In my case my wife leaves all the medicine decisions for over the counter minor symptomatic stuff between me and the dr. So I have had to educate myself in pharmaceuticals a bit. Youd be shocked just how many of these meds have the EXACT same ingredients and you wind up overdosing your kid if you dont learn to read the labels. A gret example that comes to mind is mixing perscriptions and non perscription drugs. For example for bad allergies my kid gets proscribed Bromaxafed, what is it? That can be a little difficult to find, turns out its brompheniramine/dextromethorphan/pseudoephedrine. Dextromethorphan is a common cough suppressant and pseudoephedrine is a common decongestant.

    Now since big pharma hides that information by reformulating the 3 drugs into on amalgam so they can patent it and make more profit who suffers? That right your kid. Because without that knowledge you can on top of their already medicated state ADD the same medication again. Now big pharma aint trying to hide the contents and your pharmacist can usually tell you whats in a medication. But its up to the consumer to ask and educate themselves but in the end if you dont want a dead kid…..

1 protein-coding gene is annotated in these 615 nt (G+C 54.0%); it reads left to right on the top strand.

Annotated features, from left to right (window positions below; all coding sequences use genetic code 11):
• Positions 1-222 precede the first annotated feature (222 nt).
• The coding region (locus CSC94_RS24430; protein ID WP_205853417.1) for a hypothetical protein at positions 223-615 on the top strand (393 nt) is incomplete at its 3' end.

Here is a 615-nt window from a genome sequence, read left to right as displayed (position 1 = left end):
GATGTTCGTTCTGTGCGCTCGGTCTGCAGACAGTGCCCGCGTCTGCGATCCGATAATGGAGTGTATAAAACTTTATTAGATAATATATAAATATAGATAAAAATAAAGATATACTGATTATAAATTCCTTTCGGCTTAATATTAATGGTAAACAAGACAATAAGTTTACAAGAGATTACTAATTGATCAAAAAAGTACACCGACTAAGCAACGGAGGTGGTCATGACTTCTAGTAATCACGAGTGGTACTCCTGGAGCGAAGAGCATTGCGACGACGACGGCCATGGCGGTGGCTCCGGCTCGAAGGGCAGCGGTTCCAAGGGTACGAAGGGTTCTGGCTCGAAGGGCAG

25. Hambriq says:

    This has been in the cards for weeks now.

    Here’s the thing: OTC cough medicines should not be given to children under 2. You can say it’s parental stupidity for not reading the box when it says Usage Instructions for Children Under 2: Ask A Doctor. But when the products are marketed as “Infants Cold Drops“, that pretty much implies you can use it on infants.

    But let me reiterate the main point. OTC COUGH MEDICINES SHOULD NOT BE GIVEN TO CHILDREN UNDER 2. NOT NOW, NOT EVER, NOT 6 MONTHS AGO.

  26. Hambriq says:

    @Red_Eye: “For example for bad allergies my kid gets proscribed Bromaxafed, what is it? That can be a little difficult to find,